Dr. Dannenberg received his medical degree from Washington University in St. Louis and served as a medical resident and fellow at New York Hospital/Cornell Medical Center. He is a member of the Association of American Physicians, the American Society for Clinical Investigation and the American Association for Cancer Research. In 2011, he was awarded the American Association for Cancer Research/Prevent Cancer Foundation award for excellence in cancer prevention research.
Dr. Herbst is recognized for his leadership and expertise in lung cancer treatment and research. His work involves developmental therapeutics and the personalized therapy of non-small cell lung cancer, in particular the process of linking genetic abnormalities of cancer cells to novel therapies. He is the Ensign Professor of Medicine (Medical Oncology) and Professor of Pharmacology, chief of medical oncology, Yale Cancer Center and Smilow Cancer Hospital at Yale-New Haven; the associate director for translational research, Yale Cancer Center; and the translational working group leader, Thoracic Oncology Program, Yale Cancer Center.
As a member of the American Association for Cancer Research (AACR), Dr. Herbst has chaired the Tobacco Task Force as well as the American Society of Clinical Oncology and the Institute of Medicine’s National Cancer Policy Forum. Currently a fellow of the American College of Physicians, he has also been a vice chair of the Southwest Oncology Group’s lung committee, a member of the medical advisory committee for the Lung Cancer Research Foundation and chair of the communications committee for the International Association for the Study of Lung Cancer. He has authored 200+ peer-reviewed papers and has current grant funding for his work from sources including the National Cancer Institute, AACR and multiple charitable foundations.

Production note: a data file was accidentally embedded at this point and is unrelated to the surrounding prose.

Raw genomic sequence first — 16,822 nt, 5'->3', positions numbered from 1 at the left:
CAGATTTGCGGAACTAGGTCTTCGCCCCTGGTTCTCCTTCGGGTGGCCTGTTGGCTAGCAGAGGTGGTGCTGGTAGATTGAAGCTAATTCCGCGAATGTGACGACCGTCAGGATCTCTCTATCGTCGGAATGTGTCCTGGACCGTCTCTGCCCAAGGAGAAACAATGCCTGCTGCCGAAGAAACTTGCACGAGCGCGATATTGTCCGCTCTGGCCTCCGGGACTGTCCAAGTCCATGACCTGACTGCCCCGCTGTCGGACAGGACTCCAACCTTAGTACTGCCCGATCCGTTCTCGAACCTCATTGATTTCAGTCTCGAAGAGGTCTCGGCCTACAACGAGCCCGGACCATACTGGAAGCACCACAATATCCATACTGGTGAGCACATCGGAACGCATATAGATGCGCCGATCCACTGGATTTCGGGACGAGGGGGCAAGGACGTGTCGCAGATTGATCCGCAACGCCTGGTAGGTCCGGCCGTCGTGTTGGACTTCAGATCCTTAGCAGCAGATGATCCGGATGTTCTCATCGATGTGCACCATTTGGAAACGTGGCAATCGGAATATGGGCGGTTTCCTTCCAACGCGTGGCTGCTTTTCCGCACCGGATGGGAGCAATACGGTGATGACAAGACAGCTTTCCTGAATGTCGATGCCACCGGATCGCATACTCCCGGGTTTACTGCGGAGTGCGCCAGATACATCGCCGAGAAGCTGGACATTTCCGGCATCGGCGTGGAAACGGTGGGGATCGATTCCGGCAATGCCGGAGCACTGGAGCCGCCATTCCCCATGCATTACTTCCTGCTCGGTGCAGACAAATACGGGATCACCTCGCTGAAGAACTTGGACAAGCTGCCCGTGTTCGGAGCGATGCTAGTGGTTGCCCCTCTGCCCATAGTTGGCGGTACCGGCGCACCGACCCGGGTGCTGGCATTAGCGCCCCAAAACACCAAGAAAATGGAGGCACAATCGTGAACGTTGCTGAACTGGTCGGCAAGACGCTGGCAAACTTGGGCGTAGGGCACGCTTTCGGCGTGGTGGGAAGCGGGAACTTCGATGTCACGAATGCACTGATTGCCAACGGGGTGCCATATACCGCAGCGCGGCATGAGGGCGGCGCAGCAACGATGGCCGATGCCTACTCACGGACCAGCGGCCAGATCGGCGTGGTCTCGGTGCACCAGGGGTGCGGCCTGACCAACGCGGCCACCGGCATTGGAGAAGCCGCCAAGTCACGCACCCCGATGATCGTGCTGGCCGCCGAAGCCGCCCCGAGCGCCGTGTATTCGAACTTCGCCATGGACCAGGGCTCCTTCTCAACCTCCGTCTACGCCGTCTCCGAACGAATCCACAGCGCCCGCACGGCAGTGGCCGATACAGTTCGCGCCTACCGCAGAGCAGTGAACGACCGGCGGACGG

After receiving B.S. and M.S. degrees from Yale University, Dr. Herbst earned his M.D. at Cornell University Medical College and his Ph.D. in molecular cell biology at The Rockefeller University. His postgraduate training included an internship and residency in medicine at Brigham and Women’s Hospital, and he completed his clinical fellowships in medicine and hematology at the Dana-Farber Cancer Institute and Brigham and Women’s Hospital, respectively. Most recently, he completed an M.S. degree in clinical translational research at Harvard University.
A pioneer in the field of biologically inspired engineering, Dr. Ingber has authored 400+ publications, is a named inventor on 125 patents, has founded four companies and has been a guest speaker at 450+ events internationally.
Dr. Ingber is the founding director of the Wyss Institute for Biologically Inspired Engineering at Harvard University, the Judah Folkman Professor of Vascular Biology at Harvard Medical School and the Vascular Biology Program at Boston Children’s Hospital, and professor of bioengineering at the Harvard John A. Paulson School of Engineering and Applied Sciences. At the Wyss Institute, he leads a multifaceted effort to develop breakthrough bioinspired technologies to advance healthcare and improve sustainability. His work has led to advances in mechanobiology, tumor angiogenesis, tissue engineering, systems biology, nanobiotechnology and translational medicine.